Embodiments herein generally relate to a method for starting an operating system, whereby upon starting the operating system in a data processing system, a memory image of a bootable storage medium is transferred to a working memory of the data processing system during a transfer of data, and whereby the instructions contained in this memory image are processed by a processor of the data processing system.
2. Related Art
An embedded system may be an electronic computer, processor or a computer that is integrated or embedded in a technical context, such as within a motor vehicle, a medical device, a consumer electronic device, a household appliance, or aircraft. It is becoming increasingly important to improve embedded systems to achieve better performance. For example, in a motor vehicle, there is a need to improve an embedded system, such as an electronic control unit (ECU) or other control devices, by reducing the time between turning on an operating system of the embedded system and start-up of the operating system, also referred to as "boot time," to achieve full functionality of the operating system as quickly as possible. This need at least exists because of safety and user experience goals. For example, if the vehicle includes an embedded camera system, such as a surround-view camera or rear-view camera, safety and user experience goals make it desirable to achieve full functionality of the embedded camera system as quickly as possible after turning on or starting up the vehicle. Otherwise, a user of the vehicle may not utilize the embedded camera system, which could impact safety and user experience. In the vehicle context, one factor that makes satisfying this need challenging is the high number of embedded systems, which are entrusted to store and run numerous applications and programmes. Furthermore, the type and quantities of the data associated with the embedded systems, such as HD image data, make satisfying the need challenging. Additionally, because some embedded systems may require updating, such as software updating, scheduling the updates and the effects from the updates may impact the need.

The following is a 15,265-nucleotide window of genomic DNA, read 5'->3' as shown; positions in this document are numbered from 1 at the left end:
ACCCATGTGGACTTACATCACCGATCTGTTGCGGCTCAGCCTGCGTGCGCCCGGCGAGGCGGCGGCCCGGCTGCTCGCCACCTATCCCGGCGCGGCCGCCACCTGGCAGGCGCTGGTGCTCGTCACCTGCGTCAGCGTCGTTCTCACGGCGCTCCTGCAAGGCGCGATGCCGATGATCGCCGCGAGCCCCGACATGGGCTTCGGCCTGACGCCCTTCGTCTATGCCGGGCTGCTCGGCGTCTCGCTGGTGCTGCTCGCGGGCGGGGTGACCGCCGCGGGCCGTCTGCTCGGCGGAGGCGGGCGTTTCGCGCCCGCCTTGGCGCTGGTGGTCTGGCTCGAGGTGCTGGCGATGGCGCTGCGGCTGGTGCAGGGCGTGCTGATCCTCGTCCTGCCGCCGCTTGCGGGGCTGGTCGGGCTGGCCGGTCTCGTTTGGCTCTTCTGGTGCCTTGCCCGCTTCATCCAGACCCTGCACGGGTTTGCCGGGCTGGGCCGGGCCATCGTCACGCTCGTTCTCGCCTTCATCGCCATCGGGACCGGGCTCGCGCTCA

In a conventional system, a memory image is transferred completely from a memory element into a working memory of the system and then executed. Based on this approach, a processor in the system is required to wait until the transfer of the memory image is complete, before the processor can start to execute the instructions. This delay comprises a significant portion of the boot time.